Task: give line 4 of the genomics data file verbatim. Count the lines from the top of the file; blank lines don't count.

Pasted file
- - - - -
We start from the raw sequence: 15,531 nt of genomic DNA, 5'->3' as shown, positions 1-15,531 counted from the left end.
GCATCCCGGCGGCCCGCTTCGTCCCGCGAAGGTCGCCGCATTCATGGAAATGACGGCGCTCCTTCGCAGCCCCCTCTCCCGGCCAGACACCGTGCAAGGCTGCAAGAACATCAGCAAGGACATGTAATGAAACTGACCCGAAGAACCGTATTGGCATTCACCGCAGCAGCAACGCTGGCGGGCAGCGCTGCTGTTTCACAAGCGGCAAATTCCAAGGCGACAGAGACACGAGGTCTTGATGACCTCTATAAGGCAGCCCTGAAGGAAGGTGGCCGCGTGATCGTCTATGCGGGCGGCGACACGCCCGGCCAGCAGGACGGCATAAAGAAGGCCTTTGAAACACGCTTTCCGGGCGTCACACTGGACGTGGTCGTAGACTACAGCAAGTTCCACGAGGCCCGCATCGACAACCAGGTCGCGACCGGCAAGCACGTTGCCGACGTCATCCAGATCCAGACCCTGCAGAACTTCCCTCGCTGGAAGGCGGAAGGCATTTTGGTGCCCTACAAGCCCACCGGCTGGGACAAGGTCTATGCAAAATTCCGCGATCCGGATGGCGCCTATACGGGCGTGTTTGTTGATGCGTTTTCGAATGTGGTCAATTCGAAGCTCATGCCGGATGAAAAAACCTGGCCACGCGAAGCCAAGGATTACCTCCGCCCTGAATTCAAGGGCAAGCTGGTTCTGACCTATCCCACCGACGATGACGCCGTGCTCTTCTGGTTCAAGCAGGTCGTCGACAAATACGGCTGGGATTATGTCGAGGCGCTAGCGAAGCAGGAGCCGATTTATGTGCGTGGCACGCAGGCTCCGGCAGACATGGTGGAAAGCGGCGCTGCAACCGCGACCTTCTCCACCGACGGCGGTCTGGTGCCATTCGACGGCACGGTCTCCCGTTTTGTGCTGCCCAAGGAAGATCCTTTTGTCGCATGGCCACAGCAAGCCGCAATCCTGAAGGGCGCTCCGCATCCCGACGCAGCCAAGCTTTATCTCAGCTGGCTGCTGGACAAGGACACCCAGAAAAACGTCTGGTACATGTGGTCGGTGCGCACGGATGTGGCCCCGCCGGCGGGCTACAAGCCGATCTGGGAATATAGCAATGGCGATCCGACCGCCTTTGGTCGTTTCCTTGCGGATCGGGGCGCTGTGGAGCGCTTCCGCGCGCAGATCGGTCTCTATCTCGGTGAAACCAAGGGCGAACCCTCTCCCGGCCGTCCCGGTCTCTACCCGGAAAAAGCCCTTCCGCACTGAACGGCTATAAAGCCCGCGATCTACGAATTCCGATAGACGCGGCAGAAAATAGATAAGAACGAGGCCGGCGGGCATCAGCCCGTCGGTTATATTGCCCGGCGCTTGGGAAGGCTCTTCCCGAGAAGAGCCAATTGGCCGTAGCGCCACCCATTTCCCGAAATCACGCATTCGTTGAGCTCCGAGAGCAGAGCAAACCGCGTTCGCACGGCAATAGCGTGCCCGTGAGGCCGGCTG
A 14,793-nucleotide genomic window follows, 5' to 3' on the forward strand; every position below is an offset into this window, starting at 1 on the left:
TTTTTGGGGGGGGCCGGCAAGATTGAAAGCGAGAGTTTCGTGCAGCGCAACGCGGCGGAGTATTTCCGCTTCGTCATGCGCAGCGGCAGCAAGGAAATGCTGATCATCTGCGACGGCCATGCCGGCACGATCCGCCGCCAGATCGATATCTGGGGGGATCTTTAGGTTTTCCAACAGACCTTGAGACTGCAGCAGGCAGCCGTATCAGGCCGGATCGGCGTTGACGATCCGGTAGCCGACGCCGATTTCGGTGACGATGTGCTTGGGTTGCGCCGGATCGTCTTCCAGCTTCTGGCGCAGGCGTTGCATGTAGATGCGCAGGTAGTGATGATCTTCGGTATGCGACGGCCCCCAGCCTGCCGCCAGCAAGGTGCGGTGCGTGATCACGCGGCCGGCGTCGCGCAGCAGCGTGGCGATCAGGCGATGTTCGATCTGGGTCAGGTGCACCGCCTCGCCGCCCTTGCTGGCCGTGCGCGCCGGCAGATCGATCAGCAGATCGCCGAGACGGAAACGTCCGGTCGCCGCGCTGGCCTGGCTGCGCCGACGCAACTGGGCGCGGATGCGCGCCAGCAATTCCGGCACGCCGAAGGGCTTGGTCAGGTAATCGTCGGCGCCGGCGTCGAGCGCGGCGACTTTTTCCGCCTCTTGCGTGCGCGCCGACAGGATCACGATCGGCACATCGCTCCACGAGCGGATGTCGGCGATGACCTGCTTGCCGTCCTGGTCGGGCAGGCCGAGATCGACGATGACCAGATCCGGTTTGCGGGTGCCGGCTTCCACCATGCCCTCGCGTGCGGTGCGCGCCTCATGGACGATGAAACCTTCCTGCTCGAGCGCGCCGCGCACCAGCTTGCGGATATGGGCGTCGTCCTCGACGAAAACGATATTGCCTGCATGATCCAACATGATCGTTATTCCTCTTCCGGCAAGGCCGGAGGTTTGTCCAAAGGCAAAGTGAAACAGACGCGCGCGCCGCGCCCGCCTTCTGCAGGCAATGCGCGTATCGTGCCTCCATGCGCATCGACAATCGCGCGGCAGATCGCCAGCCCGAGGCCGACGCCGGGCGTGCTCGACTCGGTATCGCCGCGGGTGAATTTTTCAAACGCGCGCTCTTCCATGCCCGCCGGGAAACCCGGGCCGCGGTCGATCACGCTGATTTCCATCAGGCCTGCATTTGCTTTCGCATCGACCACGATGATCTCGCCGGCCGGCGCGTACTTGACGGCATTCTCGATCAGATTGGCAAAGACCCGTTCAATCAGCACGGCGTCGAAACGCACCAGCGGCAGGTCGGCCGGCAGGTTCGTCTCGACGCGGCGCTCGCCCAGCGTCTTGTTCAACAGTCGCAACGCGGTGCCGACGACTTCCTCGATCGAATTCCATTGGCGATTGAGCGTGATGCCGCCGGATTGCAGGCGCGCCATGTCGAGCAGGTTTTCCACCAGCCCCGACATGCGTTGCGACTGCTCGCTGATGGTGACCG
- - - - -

TTTTTGGGGGGGGCCGGCAAGATTGAAAGCGAGAGTTTCGTGCAGCGCAACGCGGCGGAGTATTTCCGCTTCGTCATGCGCAGCGGCAGCAAGGAAATGCTGATCATCTGCGACGGCCATGCCGGCACGATCCGCCGCCAGATCGATATCTGGGGGGATCTTTAGGTTTTCCAACAGACCTTGAGACTGCAGCAGGCAGCCGTATCAGGCCGGATCGGCGTTGACGATCCGGTAGCCGACGCCGATTTCGGTGACGATGTGCTTGGGTTGCGCCGGATCGTCTTCCAGCTTCTGGCGCAGGCGTTGCATGTAGATGCGCAGGTAGTGATGATCTTCGGTATGCGACGGCCCCCAGCCTGCCGCCAGCAAGGTGCGGTGCGTGATCACGCGGCCGGCGTCGCGCAGCAGCGTGGCGATCAGGCGATGTTCGATCTGGGTCAGGTGCACCGCCTCGCCGCCCTTGCTGGCCGTGCGCGCCGGCAGATCGATCAGCAGATCGCCGAGACGGAAACGTCCGGTCGCCGCGCTGGCCTGGCTGCGCCGACGCAACTGGGCGCGGATGCGCGCCAGCAATTCCGGCACGCCGAAGGGCTTGGTCAGGTAATCGTCGGCGCCGGCGTCGAGCGCGGCGACTTTTTCCGCCTCTTGCGTGCGCGCCGACAGGATCACGATCGGCACATCGCTCCACGAGCGGATGTCGGCGATGACCTGCTTGCCGTCCTGGTCGGGCAGGCCGAGATCGACGATGACCAGATCCGGTTTGCGGGTGCCGGCTTCCACCATGCCCTCGCGTGCGGTGCGCGCCTCATGGACGATGAAACCTTCCTGCTCGAGCGCGCCGCGCACCAGCTTGCGGATATGGGCGTCGTCCTCGACGAAAACGATATTGCCTGCATGATCCAACATGATCGTTATTCCTCTTCCGGCAAGGCCGGAGGTTTGTCCAAAGGCAAAGTGAAACAGACGCGCGCGCCGCGCCCGCCTTCTGCAGGCAATGCGCGTATCGTGCCTCCATGCGCATCGACAATCGCGCGGCAGATCGCCAGCCCGAGGCCGACGCCGGGCGTGCTCGACTCGGTATCGCCGCGGGTGAATTTTTCAAACGCGCGCTCTTCCATGCCCGCCGGGAAACCCGGGCCGCGGTCGATCACGCTGATTTCCATCAGGCCTGCATTTGCTTTCGCATCGACCACGATGATCTCGCCGGCCGGCGCGTACTTGACGGCATTCTCGATCAGATTGGCAAAGACCCGTTCAATCAGCACGGCGTCGAAACGCACCAGCGGCAGGTCGGCCGGCAGGTTCGTCTCGACGCGGCGCTCGCCCAGCGTCTTGTTCAACAGTCGCAACGCGGTGCCGACGACTTCCTCGATCGAATTCCATTGGCGATTGAGCGTGATGCCGCCGGATTGCAGGCGCGCCATGTCGAGCAGGTTTTCCACCAGCCCCGACATGCGTTGCGACTGCTCGCTGATGGTGACCG